Issue 31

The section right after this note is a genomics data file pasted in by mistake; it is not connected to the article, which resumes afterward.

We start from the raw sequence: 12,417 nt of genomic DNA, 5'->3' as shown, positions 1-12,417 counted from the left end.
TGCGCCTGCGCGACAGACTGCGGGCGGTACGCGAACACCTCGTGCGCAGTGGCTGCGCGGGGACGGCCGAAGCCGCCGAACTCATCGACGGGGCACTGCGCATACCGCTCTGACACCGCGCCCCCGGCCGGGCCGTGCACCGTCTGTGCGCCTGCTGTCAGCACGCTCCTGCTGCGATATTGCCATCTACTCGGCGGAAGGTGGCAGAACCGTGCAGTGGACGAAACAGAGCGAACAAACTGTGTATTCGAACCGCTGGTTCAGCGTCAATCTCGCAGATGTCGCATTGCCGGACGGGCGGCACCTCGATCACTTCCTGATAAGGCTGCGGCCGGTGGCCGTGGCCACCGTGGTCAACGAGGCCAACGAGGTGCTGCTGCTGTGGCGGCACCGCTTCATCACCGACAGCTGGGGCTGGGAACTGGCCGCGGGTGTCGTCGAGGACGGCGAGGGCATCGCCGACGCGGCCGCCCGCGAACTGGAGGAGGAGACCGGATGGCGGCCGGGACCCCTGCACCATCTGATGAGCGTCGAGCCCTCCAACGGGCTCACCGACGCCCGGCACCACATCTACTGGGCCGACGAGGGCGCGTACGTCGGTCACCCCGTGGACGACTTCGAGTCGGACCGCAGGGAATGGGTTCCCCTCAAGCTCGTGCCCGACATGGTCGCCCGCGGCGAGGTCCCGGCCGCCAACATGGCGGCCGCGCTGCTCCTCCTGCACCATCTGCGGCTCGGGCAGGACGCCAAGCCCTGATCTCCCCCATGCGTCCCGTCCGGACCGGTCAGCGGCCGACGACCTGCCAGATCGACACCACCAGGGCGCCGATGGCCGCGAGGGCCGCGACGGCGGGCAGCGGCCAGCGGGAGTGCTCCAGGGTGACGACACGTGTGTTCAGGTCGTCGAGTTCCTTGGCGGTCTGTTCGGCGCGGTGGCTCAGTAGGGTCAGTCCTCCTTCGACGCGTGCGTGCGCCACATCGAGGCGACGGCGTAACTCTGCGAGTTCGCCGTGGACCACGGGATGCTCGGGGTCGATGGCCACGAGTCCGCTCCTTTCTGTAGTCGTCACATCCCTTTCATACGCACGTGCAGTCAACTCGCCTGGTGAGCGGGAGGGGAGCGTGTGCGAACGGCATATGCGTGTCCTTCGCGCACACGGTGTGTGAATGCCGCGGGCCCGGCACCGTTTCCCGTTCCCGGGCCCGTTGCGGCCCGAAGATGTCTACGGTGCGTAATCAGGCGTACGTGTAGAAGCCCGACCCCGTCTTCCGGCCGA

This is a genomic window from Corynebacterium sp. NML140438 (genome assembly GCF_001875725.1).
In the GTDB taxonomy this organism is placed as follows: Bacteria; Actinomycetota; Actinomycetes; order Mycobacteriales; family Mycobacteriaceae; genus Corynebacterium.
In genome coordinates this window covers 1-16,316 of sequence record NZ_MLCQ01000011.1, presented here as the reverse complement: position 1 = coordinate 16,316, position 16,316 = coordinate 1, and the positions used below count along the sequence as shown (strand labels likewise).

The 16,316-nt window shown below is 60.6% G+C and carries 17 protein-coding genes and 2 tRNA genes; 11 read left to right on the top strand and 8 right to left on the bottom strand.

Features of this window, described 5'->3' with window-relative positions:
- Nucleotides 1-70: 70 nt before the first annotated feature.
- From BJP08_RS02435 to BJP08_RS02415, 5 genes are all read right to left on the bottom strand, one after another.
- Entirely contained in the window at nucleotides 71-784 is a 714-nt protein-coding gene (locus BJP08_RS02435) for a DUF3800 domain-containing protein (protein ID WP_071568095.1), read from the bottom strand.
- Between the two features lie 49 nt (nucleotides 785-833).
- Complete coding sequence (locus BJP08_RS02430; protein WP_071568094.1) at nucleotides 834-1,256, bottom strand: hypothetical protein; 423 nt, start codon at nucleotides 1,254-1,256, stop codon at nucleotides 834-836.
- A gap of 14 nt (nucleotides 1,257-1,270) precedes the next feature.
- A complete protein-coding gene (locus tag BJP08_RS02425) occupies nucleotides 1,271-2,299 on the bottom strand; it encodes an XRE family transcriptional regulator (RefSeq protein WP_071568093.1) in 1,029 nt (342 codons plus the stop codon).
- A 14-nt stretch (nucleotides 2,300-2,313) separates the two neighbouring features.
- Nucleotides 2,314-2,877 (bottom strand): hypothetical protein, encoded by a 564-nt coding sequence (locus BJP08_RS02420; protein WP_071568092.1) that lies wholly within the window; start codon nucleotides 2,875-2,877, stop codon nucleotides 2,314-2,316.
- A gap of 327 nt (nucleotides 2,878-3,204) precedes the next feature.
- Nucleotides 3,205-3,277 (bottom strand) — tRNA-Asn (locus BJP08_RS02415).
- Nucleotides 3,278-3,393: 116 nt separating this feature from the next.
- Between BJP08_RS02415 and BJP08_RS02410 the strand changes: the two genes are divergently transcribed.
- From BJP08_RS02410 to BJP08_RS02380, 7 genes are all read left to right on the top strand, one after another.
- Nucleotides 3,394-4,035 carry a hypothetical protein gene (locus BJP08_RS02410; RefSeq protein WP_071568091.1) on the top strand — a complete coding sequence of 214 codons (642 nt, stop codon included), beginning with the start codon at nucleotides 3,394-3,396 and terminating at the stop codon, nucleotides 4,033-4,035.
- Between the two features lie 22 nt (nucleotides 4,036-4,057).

J.A.F.O. Correia et alii, Frattura ed Integrità Strutturale, 31 (2015) 80-96; DOI: 10.3221/IGF-ESIS.31.07 81 in a very simple form: the power function. It has been rather documented in the literature the Paris’s law limitations [4]: i) it only models stable fatigue crack propagation behaviour (propagation regime II) and ii) does not account for stress ratio effects. Many alternative fatigue crack propagation relations have been proposed to overcome the limitations of the Paris’s law and also to deal with variable amplitude loading. Nevertheless, the Paris’s law still has been intensively used to model fatigue crack growth under constant amplitude loading due to its attractive simplicity. The number of parameters involved in the more comprehensive fatigue crack propagation models may increase significantly which makes their evaluation a costly task and very often discouraging engineers of their application. Fatigue crack growth testing is costly and alternative less expensive approaches to derive fatigue crack growth data are consequently welcome. Local strain-based approaches [5-8] were originally proposed to model fatigue crack initiation on notched components [9]. A link between the local strain-based approaches to fatigue and the Fracture Mechanics based fatigue crack propagation models has been proposed by some authors [1, 10-14]. Glinka [13] was one of the first researchers to use the local strain approaches to model fatigue crack propagation. The original idea of Glinka was later followed and developed by his collaborators, such as Noroozi et al. [1, 10-11], using crack tip residual stress concepts to explain stress ratio effects as well as loading interaction effects on fatigue crack growth rates. Peeker and Niemi [12], based on the original idea of Glinka, made also independent contributions, using crack closure concepts to explain stress R-ratio and load interaction effects. In general, elastoplastic stress analysis at the crack tip vicinity has been performed using analytical approaches, however numerical approaches based on finite element analysis were followed by Hurley and Evans [14]. The underlying concept behind the proposed local approaches for fatigue crack propagation modelling consists of assuming fatigue crack propagation as a process of continuous failure of consecutive representative material elements (continuous re-initializations). Such a kind of approaches has been demonstrated to correlate fatigue crack propagation data from several sources, including the stress ratio effects [1, 10-14]. The crack tip stress-strain fields are computed using elastoplastic analysis, which are applied together a fatigue damage law to predict the failure of the representative material elements. The simplified method of Neuber [15] or Moftakhar et al. [16] may be used to compute the elastoplastic stress field at the crack tip vicinity using the elastic stress distribution given by the Fracture Mechanics [1, 16-17]. This paper proposes an assessment and extension of the model proposed by Noroozi et al. [1, 10-11] to predict the fatigue crack propagation rates, based on local strain approach to fatigue. This model has been denoted as UniGrow model and classified as a residual stress based crack propagation model [18]. The model is applied in this paper to derive probabilistic fatigue crack propagation da/dN-ΔK fields for the S355 structural mild steel, for distinct stress R -ratios ( p - da/dN-ΔK-R ). Results are compared with available experimental fatigue crack propagation data from testing of compact tension specimens [19]. A central parameter in the UniGrow model is the material representative element size, ρ* , which is tuned in this research by means of a trial and error procedure. The elastoplastic stresses at the vicinity of the crack tip are computed using both simplified formulae and elastoplastic finite element analyses for comparison purposes. The deterministic strain-life damage relation adopted in the original UniGrow model is replaced by a probabilistic counterpart. The probabilistic model as proposed by Castillo and Fernández-Canteli [20] for the strain-life field, based on Weibull distribution, was generalized in order to incorporate a damage parameter definition able to account for mean stress effects. In particular, the Smith-Watson-Topper damage parameter was selected resulting the p-SWT-N which was applied to derive the probabilistic crack propagation fields. T HEORETICAL BACKGROUND n this section, an overview of the UniGrow model that has been proposed to predict the fatigue crack growth by means of a local approach to fatigue, is presented. Also, a recently proposed probabilistic strain-life model is introduced. An extension/generalization of the probabilistic strain-life approach, to account for mean stress effects, is proposed which will be applied latter, in this chapter, in conjunction with the UniGrow model to predict probabilistic fatigue crack propagation data. Overview of the deterministic UniGrow model The UniGrow model as proposed by Noroozi et al. [1] is supported on the following assumptions: - The material is composed of elementary particles of a finite dimension ρ* also called material representative elements, below which material cannot be regarded as a continuum, Fig. 1.a); - The fatigue crack tip is considered equivalent to a notch with a radius equal to ρ* , Fig. 1.b). I